Today, instead of researching more about herbaria which was my intention, I became completely engrossed in the lives of the plant hunters. My admiration for them grows in leaps and bounds. I have been reading amongst others a small paperback "The Plant Hunters" by Tyler Whittle which is full of very entertaining information about these extraordinary people. From the diminutive Albertus Magnus, 1193-1280, who walked all over northern Europe, dissuaded the Poles from eating each other and collected an extraordinary number of plants into the bargain, to the pirate plant collector William Dampier whose terrible cruelty earned him a court martial and who was the unlikely inspiration for Coleridge's "Rhyme of the Ancient Mariner". I was really just looking for how they transported the plants but got horribly side tracked for hours .. and hours..
However the problem of shipping live plants was of course a real headache for the early explorers. I can barely get a few leaves back from Leu without them withering to nothing, let alone a 3 month sea voyage. Many ways of shipping were tried, packing things in barrels, and wrapping them in oil cloths, suspending delicate things in nets from cabins roofs, and making elaborate sets of boxes within boxes but things could happen on a voyage, storm, shipwreck, mutiny ( as on the Bounty whose revolting crew threw the precious cargo of breadfruit overboard), the neglect of the crew, salt water damage, excessive heat, excessive cold and too much or too little light etc etc etc. Pests on board were a problem too. John Bartram sent boxes of new and precious plants from America to William Collinson in the UK and on one occasion a rat's nest complete with young was found "amidst the ruin of plants and dead greenery". Seeds were also sent but they were as tricky to keep in good condition as live plants. Dried plants were useful for identification and if the expedition could afford it an artist went along, but even drawings were subject to the same hazards.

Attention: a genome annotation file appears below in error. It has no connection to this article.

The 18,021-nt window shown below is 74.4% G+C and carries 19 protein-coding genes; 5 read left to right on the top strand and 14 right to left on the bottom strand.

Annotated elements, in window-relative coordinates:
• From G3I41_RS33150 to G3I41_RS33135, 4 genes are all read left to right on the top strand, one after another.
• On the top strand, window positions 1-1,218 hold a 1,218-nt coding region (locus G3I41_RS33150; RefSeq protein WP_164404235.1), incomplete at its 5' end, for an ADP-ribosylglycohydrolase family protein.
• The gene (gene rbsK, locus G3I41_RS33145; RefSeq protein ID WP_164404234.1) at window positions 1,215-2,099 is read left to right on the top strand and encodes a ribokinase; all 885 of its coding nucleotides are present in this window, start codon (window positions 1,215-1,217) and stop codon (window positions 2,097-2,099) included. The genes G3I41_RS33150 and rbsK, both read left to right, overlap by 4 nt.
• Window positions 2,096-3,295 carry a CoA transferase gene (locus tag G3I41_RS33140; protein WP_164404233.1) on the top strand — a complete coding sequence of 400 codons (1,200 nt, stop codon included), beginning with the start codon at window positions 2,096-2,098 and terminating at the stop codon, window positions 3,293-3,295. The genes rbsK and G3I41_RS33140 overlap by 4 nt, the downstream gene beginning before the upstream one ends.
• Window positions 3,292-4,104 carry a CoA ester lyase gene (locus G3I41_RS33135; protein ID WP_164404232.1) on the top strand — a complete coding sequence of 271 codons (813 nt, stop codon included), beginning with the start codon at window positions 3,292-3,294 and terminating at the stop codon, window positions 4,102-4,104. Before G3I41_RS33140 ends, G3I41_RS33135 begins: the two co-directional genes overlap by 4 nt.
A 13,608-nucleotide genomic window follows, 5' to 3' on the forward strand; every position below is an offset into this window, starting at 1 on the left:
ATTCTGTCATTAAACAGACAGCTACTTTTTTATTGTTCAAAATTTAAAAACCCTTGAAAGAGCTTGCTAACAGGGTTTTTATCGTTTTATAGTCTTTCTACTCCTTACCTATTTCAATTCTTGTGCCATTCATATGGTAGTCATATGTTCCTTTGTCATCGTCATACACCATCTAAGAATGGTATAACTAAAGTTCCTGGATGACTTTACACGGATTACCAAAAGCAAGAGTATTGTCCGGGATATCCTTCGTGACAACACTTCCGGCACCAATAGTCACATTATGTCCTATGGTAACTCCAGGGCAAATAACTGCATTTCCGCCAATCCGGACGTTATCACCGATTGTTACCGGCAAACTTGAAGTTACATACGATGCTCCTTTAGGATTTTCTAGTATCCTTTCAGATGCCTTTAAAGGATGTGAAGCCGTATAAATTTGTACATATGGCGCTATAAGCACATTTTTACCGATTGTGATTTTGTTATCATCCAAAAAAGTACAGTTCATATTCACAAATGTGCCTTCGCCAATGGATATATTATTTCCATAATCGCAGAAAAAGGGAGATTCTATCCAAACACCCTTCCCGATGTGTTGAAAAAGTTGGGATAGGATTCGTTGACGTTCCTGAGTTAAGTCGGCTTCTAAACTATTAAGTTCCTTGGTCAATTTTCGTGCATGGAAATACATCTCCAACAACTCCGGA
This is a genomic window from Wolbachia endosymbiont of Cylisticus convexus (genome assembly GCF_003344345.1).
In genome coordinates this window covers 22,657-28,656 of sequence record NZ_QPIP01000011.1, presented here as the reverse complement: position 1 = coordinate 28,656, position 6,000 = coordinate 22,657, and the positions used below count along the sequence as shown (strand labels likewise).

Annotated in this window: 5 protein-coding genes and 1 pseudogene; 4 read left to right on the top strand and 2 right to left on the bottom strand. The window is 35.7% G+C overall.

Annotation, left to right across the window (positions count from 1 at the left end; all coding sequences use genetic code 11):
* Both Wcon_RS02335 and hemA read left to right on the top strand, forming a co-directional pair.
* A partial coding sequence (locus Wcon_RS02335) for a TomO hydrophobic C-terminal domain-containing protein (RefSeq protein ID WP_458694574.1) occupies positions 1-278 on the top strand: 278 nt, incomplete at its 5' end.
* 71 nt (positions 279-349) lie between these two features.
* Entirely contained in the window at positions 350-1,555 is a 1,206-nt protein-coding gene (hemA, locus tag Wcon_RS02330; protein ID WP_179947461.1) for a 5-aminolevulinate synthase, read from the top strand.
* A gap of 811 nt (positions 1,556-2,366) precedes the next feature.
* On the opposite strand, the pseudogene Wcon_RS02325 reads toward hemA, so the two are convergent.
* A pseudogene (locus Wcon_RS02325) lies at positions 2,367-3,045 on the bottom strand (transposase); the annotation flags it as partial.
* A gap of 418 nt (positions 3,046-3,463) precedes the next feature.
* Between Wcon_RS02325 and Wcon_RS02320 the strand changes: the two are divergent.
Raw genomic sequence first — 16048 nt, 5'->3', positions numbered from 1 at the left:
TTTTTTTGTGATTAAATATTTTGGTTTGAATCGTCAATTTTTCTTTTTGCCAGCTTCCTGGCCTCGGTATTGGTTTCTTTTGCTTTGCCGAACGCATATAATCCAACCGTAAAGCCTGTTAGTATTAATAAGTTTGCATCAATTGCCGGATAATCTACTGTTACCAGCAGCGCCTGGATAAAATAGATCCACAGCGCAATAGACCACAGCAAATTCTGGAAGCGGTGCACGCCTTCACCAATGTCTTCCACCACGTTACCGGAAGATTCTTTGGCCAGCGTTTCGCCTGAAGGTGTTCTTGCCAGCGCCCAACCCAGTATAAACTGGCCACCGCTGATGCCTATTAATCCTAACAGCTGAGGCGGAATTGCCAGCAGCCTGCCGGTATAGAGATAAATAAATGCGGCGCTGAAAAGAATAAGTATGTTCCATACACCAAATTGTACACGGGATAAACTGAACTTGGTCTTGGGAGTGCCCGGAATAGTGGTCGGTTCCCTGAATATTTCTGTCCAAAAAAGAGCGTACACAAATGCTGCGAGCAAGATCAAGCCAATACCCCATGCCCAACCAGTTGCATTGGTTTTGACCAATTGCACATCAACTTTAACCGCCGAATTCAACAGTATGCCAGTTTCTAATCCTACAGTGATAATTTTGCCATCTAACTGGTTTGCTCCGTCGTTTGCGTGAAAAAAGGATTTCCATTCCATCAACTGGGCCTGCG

Some early plant carrying boxes
The big change occurred with Dr Nathanial Ward's accidental invention of the Wardian Case in 1829, which made transporting plants more successful, so much so that plant distribution, especially economically important plants, around the world would change.
Dr Ward had an interest in entomology and ferns but lived in a very polluted part of the docklands in industrial London, and neither the ferns nor the butterflies thrived. However he was aware of the importance of clean pure air for the survival of natural things and in his own words,
"I had buried the chrysalis of a sphinx [moth] in some moist mould contained in a wide-mouthed glass bottle, covered with a lid. In watching the bottle from day to day, I observed that the moisture which, during the heat of the day arose from the mould, condensed on the surface of the glass, and returned whence it came; thus keeping the earth always in some degree of humidity. About a week prior to the final change of the insect, a seedling fern and a grass made their appearance on the surface of the mould"